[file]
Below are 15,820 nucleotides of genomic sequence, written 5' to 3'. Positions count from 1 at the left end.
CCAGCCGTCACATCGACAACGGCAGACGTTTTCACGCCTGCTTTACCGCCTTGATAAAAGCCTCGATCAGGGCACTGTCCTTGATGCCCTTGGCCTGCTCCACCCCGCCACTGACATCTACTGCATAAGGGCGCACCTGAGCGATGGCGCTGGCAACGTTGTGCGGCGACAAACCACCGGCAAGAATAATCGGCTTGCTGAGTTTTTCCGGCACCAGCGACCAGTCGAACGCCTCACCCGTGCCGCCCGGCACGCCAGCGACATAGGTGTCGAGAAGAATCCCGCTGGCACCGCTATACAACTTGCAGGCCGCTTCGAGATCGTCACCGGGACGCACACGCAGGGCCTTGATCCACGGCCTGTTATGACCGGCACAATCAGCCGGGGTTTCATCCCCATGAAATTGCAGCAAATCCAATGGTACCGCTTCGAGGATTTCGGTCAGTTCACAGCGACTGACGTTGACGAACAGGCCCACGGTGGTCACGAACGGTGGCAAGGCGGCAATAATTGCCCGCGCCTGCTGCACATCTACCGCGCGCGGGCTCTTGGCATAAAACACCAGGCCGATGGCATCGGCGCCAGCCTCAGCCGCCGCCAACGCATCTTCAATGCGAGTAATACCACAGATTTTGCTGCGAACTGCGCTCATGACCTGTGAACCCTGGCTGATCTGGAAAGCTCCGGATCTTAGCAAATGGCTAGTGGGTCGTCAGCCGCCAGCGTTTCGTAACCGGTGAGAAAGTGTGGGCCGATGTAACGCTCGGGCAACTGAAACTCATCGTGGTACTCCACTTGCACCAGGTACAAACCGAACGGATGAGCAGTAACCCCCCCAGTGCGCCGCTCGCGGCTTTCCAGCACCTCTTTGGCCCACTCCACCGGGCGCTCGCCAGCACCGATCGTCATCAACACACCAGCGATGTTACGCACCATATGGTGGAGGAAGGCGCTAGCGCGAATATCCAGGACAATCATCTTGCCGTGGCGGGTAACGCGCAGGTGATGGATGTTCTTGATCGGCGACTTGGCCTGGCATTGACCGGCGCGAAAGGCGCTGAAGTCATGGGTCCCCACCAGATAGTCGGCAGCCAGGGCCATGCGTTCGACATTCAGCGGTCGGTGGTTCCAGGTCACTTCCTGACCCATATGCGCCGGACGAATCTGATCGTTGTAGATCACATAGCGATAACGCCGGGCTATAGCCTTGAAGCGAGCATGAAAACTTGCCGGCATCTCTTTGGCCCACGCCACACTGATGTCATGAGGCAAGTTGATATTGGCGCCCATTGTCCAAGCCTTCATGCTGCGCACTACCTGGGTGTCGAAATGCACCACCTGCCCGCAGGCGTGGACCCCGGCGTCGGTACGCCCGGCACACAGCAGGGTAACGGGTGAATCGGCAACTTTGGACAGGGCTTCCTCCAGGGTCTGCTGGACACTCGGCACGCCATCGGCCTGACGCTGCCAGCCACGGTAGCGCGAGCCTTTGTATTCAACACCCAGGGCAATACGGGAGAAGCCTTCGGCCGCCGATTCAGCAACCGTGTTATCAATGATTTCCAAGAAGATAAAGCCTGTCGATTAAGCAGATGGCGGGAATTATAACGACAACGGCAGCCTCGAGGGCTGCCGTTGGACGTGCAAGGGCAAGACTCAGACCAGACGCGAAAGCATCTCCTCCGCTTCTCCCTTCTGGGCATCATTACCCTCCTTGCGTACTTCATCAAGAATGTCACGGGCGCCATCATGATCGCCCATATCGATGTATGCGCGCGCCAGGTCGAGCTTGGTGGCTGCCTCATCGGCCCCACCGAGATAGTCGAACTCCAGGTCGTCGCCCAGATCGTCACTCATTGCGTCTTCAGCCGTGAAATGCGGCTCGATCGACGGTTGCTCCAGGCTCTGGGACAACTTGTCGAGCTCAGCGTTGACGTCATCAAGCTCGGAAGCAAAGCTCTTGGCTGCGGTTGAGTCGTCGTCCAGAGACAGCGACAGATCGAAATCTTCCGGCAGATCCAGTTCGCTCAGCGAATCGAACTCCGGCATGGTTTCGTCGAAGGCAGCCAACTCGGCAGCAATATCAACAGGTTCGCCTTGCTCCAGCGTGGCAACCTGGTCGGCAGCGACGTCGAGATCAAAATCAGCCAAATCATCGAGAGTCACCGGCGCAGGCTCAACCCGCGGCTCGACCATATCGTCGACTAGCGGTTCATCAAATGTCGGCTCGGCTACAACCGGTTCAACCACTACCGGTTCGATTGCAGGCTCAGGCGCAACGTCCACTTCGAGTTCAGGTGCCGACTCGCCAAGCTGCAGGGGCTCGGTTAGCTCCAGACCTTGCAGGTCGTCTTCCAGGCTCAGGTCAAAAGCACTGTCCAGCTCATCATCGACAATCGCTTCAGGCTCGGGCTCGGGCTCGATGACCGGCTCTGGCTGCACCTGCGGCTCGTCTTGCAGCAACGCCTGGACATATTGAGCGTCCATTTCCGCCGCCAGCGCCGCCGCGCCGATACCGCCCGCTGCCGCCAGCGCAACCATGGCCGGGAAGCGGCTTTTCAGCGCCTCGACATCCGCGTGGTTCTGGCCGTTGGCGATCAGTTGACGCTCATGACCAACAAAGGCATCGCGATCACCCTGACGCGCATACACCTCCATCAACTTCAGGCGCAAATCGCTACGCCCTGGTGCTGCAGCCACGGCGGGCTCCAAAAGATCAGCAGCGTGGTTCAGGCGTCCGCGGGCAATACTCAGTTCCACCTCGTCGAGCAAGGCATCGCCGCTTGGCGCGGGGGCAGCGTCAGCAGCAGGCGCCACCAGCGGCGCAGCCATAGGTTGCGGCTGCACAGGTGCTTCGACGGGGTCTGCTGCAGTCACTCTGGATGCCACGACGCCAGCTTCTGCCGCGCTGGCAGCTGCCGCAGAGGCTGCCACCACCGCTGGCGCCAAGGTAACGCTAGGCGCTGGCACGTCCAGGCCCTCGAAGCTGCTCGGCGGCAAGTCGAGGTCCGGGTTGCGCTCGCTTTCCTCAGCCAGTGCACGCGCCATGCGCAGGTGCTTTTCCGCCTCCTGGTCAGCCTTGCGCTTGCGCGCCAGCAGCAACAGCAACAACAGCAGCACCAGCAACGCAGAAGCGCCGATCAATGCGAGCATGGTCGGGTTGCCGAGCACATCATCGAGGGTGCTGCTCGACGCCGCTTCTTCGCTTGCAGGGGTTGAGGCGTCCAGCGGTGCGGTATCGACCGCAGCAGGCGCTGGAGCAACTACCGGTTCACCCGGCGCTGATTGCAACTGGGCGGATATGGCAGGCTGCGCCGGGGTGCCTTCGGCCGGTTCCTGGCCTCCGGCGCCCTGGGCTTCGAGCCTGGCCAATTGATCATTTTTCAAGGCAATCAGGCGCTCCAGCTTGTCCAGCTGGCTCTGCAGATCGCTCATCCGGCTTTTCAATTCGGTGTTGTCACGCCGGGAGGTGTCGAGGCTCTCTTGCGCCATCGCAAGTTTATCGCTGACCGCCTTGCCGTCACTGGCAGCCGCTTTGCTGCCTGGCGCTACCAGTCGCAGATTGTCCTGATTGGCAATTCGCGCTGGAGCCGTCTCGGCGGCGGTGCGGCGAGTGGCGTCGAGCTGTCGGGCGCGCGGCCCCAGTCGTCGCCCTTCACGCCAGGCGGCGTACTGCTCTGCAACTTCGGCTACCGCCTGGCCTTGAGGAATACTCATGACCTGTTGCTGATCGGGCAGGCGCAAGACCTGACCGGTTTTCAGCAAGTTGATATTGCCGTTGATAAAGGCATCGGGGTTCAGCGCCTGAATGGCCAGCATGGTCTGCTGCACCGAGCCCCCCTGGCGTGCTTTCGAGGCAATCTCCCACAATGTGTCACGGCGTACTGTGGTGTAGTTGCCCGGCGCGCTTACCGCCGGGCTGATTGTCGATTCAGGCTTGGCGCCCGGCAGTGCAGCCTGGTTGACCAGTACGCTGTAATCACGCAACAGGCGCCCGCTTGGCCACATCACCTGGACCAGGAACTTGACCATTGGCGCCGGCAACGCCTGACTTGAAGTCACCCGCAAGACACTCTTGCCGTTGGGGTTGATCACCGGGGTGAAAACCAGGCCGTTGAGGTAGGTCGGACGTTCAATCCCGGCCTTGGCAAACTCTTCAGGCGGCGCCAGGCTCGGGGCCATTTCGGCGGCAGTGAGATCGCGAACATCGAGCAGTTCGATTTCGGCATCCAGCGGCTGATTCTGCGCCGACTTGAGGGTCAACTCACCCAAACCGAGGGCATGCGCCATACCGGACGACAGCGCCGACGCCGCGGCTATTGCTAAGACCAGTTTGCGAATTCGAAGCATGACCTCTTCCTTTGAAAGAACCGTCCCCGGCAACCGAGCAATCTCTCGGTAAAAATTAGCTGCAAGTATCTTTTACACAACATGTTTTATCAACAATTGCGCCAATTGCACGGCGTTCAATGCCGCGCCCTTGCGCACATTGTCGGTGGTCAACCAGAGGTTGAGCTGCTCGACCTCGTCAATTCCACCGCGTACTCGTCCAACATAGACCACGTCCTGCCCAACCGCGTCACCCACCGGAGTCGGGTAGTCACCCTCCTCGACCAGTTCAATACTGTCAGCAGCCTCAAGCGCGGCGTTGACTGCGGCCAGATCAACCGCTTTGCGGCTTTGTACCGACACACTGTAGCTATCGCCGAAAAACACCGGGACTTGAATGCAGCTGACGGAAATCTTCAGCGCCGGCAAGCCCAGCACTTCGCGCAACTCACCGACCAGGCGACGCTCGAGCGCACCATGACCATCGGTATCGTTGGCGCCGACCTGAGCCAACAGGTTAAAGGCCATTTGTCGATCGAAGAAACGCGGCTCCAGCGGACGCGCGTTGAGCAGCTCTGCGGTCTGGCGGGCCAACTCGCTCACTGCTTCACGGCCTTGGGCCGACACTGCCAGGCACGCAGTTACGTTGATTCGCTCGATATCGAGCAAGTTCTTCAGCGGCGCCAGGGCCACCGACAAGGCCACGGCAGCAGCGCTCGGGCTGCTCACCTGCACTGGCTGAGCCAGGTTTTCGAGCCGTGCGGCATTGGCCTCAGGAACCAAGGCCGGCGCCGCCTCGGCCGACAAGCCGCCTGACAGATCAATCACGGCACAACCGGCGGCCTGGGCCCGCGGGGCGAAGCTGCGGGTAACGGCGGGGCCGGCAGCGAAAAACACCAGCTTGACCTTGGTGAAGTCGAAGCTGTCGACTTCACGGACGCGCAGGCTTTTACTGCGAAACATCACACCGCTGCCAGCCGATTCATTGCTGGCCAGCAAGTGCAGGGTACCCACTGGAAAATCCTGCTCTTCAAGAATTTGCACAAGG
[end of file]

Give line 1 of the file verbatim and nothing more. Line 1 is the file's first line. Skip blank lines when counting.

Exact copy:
Below are 15,820 nucleotides of genomic sequence, written 5' to 3'. Positions count from 1 at the left end.